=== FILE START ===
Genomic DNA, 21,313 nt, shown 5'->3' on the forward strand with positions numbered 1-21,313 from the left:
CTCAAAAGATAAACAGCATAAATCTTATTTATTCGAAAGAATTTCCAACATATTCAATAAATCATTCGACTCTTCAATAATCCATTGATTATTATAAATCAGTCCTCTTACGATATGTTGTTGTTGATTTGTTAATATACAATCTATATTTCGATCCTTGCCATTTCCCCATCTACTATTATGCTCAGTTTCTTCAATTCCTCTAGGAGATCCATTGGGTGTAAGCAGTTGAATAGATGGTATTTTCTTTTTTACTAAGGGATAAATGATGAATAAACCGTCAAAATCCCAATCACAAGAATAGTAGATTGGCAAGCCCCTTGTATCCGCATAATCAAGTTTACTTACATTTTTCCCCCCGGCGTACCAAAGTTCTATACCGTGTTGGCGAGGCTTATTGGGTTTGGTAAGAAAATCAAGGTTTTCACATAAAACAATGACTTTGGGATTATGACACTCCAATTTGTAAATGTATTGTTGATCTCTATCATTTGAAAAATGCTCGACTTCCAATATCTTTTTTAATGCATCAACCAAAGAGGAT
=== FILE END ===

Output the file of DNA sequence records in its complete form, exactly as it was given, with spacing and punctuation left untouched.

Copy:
Genomic DNA, 21,313 nt, shown 5'->3' on the forward strand with positions numbered 1-21,313 from the left:
CTCAAAAGATAAACAGCATAAATCTTATTTATTCGAAAGAATTTCCAACATATTCAATAAATCATTCGACTCTTCAATAATCCATTGATTATTATAAATCAGTCCTCTTACGATATGTTGTTGTTGATTTGTTAATATACAATCTATATTTCGATCCTTGCCATTTCCCCATCTACTATTATGCTCAGTTTCTTCAATTCCTCTAGGAGATCCATTGGGTGTAAGCAGTTGAATAGATGGTATTTTCTTTTTTACTAAGGGATAAATGATGAATAAACCGTCAAAATCCCAATCACAAGAATAGTAGATTGGCAAGCCCCTTGTATCCGCATAATCAAGTTTACTTACATTTTTCCCCCCGGCGTACCAAAGTTCTATACCGTGTTGGCGAGGCTTATTGGGTTTGGTAAGAAAATCAAGGTTTTCACATAAAACAATGACTTTGGGATTATGACACTCCAATTTGTAAATGTATTGTTGATCTCTATCATTTGAAAAATGCTCGACTTCCAATATCTTTTTTAATGCATCAACCAAAGAGGAT